ZURICH.- Galerie Gmurzynska
commences the fall season with a comprehensive showcase by one of the unequaled frontrunners of the historical avant-garde: Joan Miró.
The focus of this unique survey is the multifaceted body of work Miró created in Paris in the circle of surrealist mastermind André Breton as well as in Barcelona; in the artists beloved native Catalan countryside; and on the island of Majorca, spanning several periods from the mid-1920s all the way to the late yet continuously explorative works in a staggering breadth of media from the 1970s.
The exhibition comprises early, radically abstract-surrealist museum-works such as the 1925 Circus Horse or the beautifully-hued 1927 Peinture paintings that form one of the foremost series of Mirós oneiric oeuvre, exemplars of which today are held in major collections in Europe and the US.
The exhibition further includes rarely seen mixed-media works the artist created using unconventional materials and techniques, ingeniously fashioned into the stimulating and thought-provoking Collage-Drawings of the 1930s. These betray Mirós pioneering blend of personal imagination and mass-culture imagery, of which related works were previously the subject of a special showcase at the Museum of Modern Art, New York.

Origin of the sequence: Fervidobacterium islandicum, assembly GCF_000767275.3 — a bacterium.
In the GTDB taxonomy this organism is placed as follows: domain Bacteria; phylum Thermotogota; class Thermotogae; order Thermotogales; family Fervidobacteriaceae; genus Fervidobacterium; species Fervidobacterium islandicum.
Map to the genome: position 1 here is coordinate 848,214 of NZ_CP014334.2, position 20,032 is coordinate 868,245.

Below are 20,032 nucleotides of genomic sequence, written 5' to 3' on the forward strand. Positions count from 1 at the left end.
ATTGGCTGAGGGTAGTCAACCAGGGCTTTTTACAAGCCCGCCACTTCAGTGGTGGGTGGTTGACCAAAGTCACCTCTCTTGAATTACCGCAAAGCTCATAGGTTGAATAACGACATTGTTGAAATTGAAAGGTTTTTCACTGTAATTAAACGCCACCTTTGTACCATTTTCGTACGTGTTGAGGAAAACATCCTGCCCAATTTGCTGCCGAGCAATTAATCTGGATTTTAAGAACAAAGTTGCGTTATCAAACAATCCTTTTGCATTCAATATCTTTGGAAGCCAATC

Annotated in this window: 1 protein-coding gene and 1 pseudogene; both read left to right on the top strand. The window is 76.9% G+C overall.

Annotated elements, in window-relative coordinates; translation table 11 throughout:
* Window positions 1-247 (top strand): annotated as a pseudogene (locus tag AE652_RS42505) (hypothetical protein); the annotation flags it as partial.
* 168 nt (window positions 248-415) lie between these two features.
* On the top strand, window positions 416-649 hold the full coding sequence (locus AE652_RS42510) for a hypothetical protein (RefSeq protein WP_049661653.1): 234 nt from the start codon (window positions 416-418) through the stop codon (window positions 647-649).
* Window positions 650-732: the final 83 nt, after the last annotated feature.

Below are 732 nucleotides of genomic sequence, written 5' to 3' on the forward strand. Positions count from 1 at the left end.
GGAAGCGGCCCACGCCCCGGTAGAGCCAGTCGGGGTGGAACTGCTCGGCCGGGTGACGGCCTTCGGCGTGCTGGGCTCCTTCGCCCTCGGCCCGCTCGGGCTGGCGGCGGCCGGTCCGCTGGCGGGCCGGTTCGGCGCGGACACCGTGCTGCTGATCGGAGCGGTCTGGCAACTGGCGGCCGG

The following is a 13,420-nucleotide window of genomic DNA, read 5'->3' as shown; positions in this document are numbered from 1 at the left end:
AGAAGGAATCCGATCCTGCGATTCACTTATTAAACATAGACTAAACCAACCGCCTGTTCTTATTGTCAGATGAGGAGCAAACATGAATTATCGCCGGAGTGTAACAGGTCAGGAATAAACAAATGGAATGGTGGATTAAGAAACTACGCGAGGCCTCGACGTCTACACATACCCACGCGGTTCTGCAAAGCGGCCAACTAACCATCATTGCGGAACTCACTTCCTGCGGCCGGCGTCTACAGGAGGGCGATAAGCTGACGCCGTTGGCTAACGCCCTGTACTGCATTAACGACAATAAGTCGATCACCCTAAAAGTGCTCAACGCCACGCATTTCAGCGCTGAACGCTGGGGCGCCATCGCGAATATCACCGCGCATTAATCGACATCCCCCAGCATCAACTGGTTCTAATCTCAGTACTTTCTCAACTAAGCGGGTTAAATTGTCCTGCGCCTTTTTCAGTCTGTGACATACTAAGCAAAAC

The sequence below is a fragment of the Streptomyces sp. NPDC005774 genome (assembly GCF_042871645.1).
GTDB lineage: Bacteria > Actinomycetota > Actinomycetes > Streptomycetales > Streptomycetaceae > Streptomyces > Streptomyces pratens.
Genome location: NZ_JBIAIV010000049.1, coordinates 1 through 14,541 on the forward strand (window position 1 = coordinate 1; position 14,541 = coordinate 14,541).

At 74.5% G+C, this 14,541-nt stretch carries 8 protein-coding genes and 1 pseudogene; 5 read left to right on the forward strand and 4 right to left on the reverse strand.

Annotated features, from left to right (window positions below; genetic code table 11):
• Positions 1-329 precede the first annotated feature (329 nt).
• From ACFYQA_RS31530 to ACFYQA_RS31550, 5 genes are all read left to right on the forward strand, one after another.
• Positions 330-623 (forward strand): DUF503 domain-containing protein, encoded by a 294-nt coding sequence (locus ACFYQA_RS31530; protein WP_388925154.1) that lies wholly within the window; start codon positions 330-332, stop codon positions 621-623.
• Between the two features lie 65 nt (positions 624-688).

A further highlight is a suite of large drawings picturing fantastic biomorphic interpretations on the female figure and on the theme of lovers, intriguing elaborations that evolved from a sketchbook Miró composed while holidaying with his young bride Pilar Joncosa on Majorca in 1930.
Rounding out the selection, a distinct group of Mirós commanding anthropomorphic bronze sculptures from the 1960s to 1970s are on view. This includes the intricately textured Femme from 1968, an exclusive edition Miró specially conceived for the Fundacio Joan Miró in Barcelona and for the preeminent collectors and patrons Aimé and Marguerite Maeghts eponymous Fondation in Saint-Paul de Vence.
This survey presents a wonderful occasion to view these distinct bodies of work from the formative working periods of Miró in a carefully curated showcase, while giving insight into the artistic concerns and methodologies employed by this Modern Master at a time of significant political and social transformations defining the pre-, inter- and postwar years in Western Europe.